A heart of gold

The hotline, based in Jerusalem, receives about 150 calls per week, and is manned by people who speak Hebrew, Arabic and Russian.

JOELLE ECKSTEIN and the late Rabbi Yechiel Eckstein at the Kotel (photo credit: Courtesy)
JOELLE ECKSTEIN and the late Rabbi Yechiel Eckstein at the Kotel
(photo credit: Courtesy)
Joelle Eckstein speaks Spanish, French, English and Hebrew fluently. She is an eclectic mix of cultures, identities and talents.
Her mother, from New York, went on a trip to Spain and met her Spanish-Moroccan father at Barcelona’s premier Purim party. In true love story-style, they married and Eckstein’s mother left everything to begin a new life in Spain.
Eckstein grew up in Barcelona. She spoke English and Spanish at home, went to a Jewish elementary school and a French middle school. When she 10 ten the family moved to the States for a year and then returned to Spain. “I was constantly changing schools and moving around. Put me anywhere and I can adapt,” laughs Eckstein.
When she was 15, she heard about a program to go to high school in Israel. “I wanted to do something different, so I went,” she says. Her French school, Lycée Français, had a sister school in Jerusalem with the same curriculum, so the transition was not difficult.
Eckstein loved the country and after high school she went to a preparatory program at the Hebrew University of Jerusalem and then majored in English literature at Bar-Ilan University. From there she took a travel agent’s course and worked as an agent for Iberia Airlines. At that time, she met her first husband, who was from South America.
“We planned our wedding for the end of January, but the Gulf War broke out, and our families couldn’t get here. We decided to go to Barcelona at the last minute to get married, and got the last Iberia flight out of the country,” she says.
Eckstein and her husband worked together in the travel business, but it was tough going at the beginning of the 90s. They moved to New York with their young son and stayed for two years. Their daughter was born there and shortly after they returned to Israel.
“The tourism industry picked up and my husband and I did many pilgrimage groups and church tours for the Christian market. I got my accounting degree so I could run that side of the business,” she says.
Eckstein’s husband was 17 years older than her, and she felt their interests and lifestyles were drifting apart. At 30, they divorced amicably and remained friends, with joint custody of their children.
In 2003, Eckstein began working at the Latin American desk of Keren Hayesod. It was there, in 2004, that she met Rabbi Yechiel Eckstein z”l, a man who would change her life. Yechiel was the founder and president of the International Fellowship of Christian and Jews (IFCJ) and was on the board of Keren Hayesod. He traveled frequently between the US and Israel, and Eckstein saw him every other month or so.
“We bonded immediately and had a very special relationship which we maintained long distance,” she says. “He was an extraordinary man.”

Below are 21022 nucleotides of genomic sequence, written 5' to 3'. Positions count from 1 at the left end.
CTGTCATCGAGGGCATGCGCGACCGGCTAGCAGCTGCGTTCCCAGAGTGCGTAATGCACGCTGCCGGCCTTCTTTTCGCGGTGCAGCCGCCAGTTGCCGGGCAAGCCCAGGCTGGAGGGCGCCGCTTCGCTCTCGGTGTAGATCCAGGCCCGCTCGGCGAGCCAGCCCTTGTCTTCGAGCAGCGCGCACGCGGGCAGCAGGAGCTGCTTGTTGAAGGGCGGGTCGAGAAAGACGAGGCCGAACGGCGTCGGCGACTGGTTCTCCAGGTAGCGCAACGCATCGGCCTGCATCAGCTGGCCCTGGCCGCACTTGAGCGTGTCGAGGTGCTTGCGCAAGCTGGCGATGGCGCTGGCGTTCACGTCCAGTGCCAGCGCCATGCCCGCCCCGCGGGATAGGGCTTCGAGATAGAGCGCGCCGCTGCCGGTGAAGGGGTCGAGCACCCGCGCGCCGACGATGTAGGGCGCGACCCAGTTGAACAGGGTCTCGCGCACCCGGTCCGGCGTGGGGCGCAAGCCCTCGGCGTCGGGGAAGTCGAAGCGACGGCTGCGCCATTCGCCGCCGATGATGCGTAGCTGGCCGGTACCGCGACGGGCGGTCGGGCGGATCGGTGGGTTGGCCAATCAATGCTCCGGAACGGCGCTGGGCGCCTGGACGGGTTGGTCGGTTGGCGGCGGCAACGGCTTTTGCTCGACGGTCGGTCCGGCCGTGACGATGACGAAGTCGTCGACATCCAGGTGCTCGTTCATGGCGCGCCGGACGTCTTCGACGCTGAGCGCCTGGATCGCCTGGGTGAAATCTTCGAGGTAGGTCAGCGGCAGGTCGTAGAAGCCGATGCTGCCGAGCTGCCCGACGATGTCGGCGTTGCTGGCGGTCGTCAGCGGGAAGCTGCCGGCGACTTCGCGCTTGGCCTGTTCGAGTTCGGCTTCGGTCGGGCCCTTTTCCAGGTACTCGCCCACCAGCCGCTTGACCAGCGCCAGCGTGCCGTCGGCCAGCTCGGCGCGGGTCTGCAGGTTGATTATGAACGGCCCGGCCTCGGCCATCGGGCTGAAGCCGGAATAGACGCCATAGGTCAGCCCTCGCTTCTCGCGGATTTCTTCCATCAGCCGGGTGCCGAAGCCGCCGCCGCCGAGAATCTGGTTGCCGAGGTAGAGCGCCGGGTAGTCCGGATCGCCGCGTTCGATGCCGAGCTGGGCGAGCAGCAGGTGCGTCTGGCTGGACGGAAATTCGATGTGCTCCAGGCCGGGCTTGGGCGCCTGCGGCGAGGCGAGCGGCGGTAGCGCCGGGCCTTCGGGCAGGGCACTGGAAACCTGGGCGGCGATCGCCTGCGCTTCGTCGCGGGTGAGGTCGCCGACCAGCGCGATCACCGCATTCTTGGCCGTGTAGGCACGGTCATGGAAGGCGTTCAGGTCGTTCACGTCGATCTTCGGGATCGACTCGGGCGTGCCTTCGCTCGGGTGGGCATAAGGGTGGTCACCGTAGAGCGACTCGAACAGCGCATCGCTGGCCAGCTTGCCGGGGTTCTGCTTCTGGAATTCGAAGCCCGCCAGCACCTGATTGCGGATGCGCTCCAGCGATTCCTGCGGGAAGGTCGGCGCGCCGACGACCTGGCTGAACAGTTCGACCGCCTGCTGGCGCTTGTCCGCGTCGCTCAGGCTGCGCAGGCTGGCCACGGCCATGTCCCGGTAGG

The couple married in 2007, after Yechiel had made aliyah. Eckstein left Keren Hayesod and studied metalworking, opening her own handmade jewelry studio. “I loved my studio, but running a business is very demanding. I began traveling around the world with Yechiel for the IFCJ, and eventually devoted my time to working with him.”
In 2016, the IFCJ opened its call center, a crisis hotline for people in despair, headed by Eckstein. “Yechiel believed so strongly in caring for people in need,” she says. “No matter how much he gave, and what he did, he never felt that it was enough.”
In February 2019, at the age of 67, Yechiel passed away. Eckstein was heartbroken. She wanted to do something meaningful in his memory and to continue his dream. She founded the Eckstein Fund to focus solely on running a national social hotline for Israel’s most at-risk citizens.
“Our operators are trained to listen to the callers, ascertain their needs and provide them with a direct connection to the social service or organization that can best assist them,” says Eckstein. “At the same time, we help fill basic needs and find immediate solutions for desperate situations.”
“When a single mother doesn’t have the money to buy her little girl a pair of warm boots for the winter, we step in. When elderly people cannot afford to heat their apartments, we are there,” she says. “We are a Band-Aid to help people get through the immediate crisis.”
The hotline, based in Jerusalem, receives about 150 calls per week, and is manned by people who speak Hebrew, Arabic and Russian. It has a database of 700 organizations and services it can refer callers to.
“We assist in nutritional insecurity, medical aid, employment, furniture, housing, clothing, legal assistance and more,” says Eckstein. “We want people to know that in times of crisis they can turn to people who really care.” ■